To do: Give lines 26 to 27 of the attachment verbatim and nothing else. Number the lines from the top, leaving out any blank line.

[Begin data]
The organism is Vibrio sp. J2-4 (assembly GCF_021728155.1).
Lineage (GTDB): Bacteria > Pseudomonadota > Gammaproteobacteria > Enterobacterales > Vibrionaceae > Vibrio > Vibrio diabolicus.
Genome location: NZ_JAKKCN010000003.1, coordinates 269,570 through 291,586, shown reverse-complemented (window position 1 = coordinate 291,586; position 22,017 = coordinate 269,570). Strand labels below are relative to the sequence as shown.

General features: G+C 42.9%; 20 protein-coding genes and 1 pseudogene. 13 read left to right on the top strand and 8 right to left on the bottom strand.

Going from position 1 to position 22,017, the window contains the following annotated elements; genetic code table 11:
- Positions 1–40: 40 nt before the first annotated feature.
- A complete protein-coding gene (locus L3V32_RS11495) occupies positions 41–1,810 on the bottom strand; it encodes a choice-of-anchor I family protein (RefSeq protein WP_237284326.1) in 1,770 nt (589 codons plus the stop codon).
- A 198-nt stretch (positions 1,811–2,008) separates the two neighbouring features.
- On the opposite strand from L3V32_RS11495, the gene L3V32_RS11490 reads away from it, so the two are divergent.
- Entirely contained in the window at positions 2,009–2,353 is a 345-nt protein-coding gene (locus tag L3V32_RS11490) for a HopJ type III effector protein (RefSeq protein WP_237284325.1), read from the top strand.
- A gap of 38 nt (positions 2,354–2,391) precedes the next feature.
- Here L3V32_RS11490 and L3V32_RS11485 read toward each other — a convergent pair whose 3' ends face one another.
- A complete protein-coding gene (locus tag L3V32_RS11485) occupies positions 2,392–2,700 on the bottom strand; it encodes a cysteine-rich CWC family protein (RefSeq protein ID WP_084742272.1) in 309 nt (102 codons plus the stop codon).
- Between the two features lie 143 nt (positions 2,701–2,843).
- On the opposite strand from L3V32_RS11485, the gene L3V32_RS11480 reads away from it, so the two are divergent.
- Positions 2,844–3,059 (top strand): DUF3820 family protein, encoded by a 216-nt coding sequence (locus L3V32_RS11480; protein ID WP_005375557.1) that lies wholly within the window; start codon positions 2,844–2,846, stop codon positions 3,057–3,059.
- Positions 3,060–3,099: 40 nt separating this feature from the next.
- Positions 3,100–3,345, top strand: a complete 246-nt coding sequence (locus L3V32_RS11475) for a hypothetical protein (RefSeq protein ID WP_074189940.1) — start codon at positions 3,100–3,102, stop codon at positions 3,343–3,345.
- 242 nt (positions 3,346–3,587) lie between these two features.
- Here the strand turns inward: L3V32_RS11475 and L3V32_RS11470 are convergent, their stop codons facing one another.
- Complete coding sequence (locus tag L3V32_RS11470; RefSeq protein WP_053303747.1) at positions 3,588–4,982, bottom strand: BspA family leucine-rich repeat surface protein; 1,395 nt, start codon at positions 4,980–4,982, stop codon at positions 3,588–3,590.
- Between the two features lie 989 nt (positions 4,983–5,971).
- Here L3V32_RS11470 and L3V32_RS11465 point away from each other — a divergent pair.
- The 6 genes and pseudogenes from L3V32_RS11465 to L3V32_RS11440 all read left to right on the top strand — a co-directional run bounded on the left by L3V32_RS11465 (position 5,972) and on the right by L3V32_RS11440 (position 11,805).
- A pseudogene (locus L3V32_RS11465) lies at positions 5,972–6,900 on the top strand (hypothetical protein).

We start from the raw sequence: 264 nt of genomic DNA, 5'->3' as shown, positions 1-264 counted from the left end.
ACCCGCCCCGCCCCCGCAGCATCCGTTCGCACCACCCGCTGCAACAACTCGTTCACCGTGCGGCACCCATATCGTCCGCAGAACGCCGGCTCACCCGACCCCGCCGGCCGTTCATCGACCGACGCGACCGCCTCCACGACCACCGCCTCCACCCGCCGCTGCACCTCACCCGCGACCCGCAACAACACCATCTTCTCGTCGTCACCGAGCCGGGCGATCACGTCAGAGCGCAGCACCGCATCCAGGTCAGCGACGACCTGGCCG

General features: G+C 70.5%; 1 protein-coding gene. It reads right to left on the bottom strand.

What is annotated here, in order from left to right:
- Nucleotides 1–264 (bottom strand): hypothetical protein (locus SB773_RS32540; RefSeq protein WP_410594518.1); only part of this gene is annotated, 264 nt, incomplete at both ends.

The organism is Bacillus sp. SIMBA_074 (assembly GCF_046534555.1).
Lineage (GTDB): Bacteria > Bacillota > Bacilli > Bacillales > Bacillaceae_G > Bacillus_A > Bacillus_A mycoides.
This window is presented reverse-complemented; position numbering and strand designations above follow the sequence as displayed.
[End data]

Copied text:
We start from the raw sequence: 264 nt of genomic DNA, 5'->3' as shown, positions 1-264 counted from the left end.
ACCCGCCCCGCCCCCGCAGCATCCGTTCGCACCACCCGCTGCAACAACTCGTTCACCGTGCGGCACCCATATCGTCCGCAGAACGCCGGCTCACCCGACCCCGCCGGCCGTTCATCGACCGACGCGACCGCCTCCACGACCACCGCCTCCACCCGCCGCTGCACCTCACCCGCGACCCGCAACAACACCATCTTCTCGTCGTCACCGAGCCGGGCGATCACGTCAGAGCGCAGCACCGCATCCAGGTCAGCGACGACCTGGCCG